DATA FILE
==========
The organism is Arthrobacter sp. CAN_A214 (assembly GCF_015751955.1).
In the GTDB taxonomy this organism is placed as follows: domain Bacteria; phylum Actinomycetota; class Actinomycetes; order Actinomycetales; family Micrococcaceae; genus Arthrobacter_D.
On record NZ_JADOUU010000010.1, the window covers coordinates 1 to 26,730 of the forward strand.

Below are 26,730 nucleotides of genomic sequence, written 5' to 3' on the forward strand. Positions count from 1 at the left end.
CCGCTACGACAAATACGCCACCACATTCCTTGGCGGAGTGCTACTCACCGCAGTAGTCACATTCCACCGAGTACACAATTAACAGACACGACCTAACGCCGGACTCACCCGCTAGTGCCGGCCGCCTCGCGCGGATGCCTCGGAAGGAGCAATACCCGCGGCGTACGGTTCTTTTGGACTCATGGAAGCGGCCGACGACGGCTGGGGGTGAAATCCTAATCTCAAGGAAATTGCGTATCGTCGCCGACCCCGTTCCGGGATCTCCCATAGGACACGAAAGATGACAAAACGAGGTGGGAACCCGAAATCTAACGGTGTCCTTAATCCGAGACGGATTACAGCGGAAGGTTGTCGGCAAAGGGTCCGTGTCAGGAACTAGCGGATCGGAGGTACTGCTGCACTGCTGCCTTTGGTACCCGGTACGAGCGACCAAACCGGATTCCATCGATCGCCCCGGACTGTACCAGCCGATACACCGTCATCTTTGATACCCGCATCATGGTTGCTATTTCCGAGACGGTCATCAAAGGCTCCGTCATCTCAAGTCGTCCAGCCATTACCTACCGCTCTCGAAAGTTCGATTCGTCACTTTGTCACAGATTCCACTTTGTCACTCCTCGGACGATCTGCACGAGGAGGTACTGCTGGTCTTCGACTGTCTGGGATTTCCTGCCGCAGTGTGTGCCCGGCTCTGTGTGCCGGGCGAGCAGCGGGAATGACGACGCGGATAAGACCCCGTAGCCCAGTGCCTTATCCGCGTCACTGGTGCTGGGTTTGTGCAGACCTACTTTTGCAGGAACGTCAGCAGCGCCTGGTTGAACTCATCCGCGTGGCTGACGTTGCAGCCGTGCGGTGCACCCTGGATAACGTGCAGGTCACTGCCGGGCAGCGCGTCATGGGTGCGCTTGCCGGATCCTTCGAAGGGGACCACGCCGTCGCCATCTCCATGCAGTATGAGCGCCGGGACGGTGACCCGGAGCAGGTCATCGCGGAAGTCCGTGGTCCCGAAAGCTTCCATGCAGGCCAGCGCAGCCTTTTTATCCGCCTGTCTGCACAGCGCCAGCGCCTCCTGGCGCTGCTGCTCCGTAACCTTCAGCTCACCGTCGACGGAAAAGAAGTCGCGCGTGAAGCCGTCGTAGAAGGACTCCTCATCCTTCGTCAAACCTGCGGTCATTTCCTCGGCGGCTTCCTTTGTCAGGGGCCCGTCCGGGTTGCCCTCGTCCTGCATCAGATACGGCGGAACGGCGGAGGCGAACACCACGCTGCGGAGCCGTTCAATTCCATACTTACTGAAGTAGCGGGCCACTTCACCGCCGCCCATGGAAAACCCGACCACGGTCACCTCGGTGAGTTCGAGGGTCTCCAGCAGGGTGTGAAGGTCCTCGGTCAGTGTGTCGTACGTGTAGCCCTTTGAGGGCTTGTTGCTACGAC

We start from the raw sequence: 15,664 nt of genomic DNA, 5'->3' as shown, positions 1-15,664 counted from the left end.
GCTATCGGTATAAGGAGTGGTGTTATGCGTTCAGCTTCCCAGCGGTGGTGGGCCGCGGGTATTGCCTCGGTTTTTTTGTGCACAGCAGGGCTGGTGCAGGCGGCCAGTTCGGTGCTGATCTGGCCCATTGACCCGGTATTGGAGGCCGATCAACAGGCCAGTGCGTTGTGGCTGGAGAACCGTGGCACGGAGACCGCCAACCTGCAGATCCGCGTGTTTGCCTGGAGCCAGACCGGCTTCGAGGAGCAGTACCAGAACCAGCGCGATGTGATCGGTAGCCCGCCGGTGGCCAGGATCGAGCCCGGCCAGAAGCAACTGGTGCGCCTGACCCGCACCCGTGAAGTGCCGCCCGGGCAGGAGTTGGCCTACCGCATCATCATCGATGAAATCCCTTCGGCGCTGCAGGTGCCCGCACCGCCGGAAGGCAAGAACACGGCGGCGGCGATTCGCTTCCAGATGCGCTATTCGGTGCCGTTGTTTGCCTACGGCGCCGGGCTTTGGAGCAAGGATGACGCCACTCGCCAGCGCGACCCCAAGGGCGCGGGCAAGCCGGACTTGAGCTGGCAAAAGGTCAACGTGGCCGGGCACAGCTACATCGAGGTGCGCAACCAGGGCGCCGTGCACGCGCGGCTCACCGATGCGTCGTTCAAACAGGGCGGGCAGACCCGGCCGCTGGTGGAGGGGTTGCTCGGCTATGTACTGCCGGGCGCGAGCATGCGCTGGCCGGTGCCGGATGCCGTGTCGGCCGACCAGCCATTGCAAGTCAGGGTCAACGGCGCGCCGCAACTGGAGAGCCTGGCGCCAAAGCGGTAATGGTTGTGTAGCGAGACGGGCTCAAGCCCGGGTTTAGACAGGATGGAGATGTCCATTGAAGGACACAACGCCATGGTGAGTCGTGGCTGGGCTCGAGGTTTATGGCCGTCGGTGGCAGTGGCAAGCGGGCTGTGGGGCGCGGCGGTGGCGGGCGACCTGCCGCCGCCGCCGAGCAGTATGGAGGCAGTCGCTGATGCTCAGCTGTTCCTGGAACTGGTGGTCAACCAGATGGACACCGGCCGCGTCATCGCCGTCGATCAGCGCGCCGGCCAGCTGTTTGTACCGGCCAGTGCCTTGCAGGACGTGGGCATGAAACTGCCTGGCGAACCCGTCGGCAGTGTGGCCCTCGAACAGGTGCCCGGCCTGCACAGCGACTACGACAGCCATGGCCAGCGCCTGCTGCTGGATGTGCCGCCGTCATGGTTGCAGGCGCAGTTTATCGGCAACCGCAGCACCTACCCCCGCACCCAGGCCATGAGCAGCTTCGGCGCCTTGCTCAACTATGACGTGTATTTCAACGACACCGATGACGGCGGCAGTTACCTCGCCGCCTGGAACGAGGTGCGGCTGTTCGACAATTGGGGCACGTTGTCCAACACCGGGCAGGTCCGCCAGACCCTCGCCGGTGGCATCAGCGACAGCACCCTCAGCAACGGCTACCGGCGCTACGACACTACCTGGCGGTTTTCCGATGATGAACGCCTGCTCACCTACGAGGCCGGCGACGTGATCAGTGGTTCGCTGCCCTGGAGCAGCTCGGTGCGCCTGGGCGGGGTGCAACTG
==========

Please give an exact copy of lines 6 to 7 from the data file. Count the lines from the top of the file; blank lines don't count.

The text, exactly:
We start from the raw sequence: 15,664 nt of genomic DNA, 5'->3' as shown, positions 1-15,664 counted from the left end.
GCTATCGGTATAAGGAGTGGTGTTATGCGTTCAGCTTCCCAGCGGTGGTGGGCCGCGGGTATTGCCTCGGTTTTTTTGTGCACAGCAGGGCTGGTGCAGGCGGCCAGTTCGGTGCTGATCTGGCCCATTGACCCGGTATTGGAGGCCGATCAACAGGCCAGTGCGTTGTGGCTGGAGAACCGTGGCACGGAGACCGCCAACCTGCAGATCCGCGTGTTTGCCTGGAGCCAGACCGGCTTCGAGGAGCAGTACCAGAACCAGCGCGATGTGATCGGTAGCCCGCCGGTGGCCAGGATCGAGCCCGGCCAGAAGCAACTGGTGCGCCTGACCCGCACCCGTGAAGTGCCGCCCGGGCAGGAGTTGGCCTACCGCATCATCATCGATGAAATCCCTTCGGCGCTGCAGGTGCCCGCACCGCCGGAAGGCAAGAACACGGCGGCGGCGATTCGCTTCCAGATGCGCTATTCGGTGCCGTTGTTTGCCTACGGCGCCGGGCTTTGGAGCAAGGATGACGCCACTCGCCAGCGCGACCCCAAGGGCGCGGGCAAGCCGGACTTGAGCTGGCAAAAGGTCAACGTGGCCGGGCACAGCTACATCGAGGTGCGCAACCAGGGCGCCGTGCACGCGCGGCTCACCGATGCGTCGTTCAAACAGGGCGGGCAGACCCGGCCGCTGGTGGAGGGGTTGCTCGGCTATGTACTGCCGGGCGCGAGCATGCGCTGGCCGGTGCCGGATGCCGTGTCGGCCGACCAGCCATTGCAAGTCAGGGTCAACGGCGCGCCGCAACTGGAGAGCCTGGCGCCAAAGCGGTAATGGTTGTGTAGCGAGACGGGCTCAAGCCCGGGTTTAGACAGGATGGAGATGTCCATTGAAGGACACAACGCCATGGTGAGTCGTGGCTGGGCTCGAGGTTTATGGCCGTCGGTGGCAGTGGCAAGCGGGCTGTGGGGCGCGGCGGTGGCGGGCGACCTGCCGCCGCCGCCGAGCAGTATGGAGGCAGTCGCTGATGCTCAGCTGTTCCTGGAACTGGTGGTCAACCAGATGGACACCGGCCGCGTCATCGCCGTCGATCAGCGCGCCGGCCAGCTGTTTGTACCGGCCAGTGCCTTGCAGGACGTGGGCATGAAACTGCCTGGCGAACCCGTCGGCAGTGTGGCCCTCGAACAGGTGCCCGGCCTGCACAGCGACTACGACAGCCATGGCCAGCGCCTGCTGCTGGATGTGCCGCCGTCATGGTTGCAGGCGCAGTTTATCGGCAACCGCAGCACCTACCCCCGCACCCAGGCCATGAGCAGCTTCGGCGCCTTGCTCAACTATGACGTGTATTTCAACGACACCGATGACGGCGGCAGTTACCTCGCCGCCTGGAACGAGGTGCGGCTGTTCGACAATTGGGGCACGTTGTCCAACACCGGGCAGGTCCGCCAGACCCTCGCCGGTGGCATCAGCGACAGCACCCTCAGCAACGGCTACCGGCGCTACGACACTACCTGGCGGTTTTCCGATGATGAACGCCTGCTCACCTACGAGGCCGGCGACGTGATCAGTGGTTCGCTGCCCTGGAGCAGCTCGGTGCGCCTGGGCGGGGTGCAACTG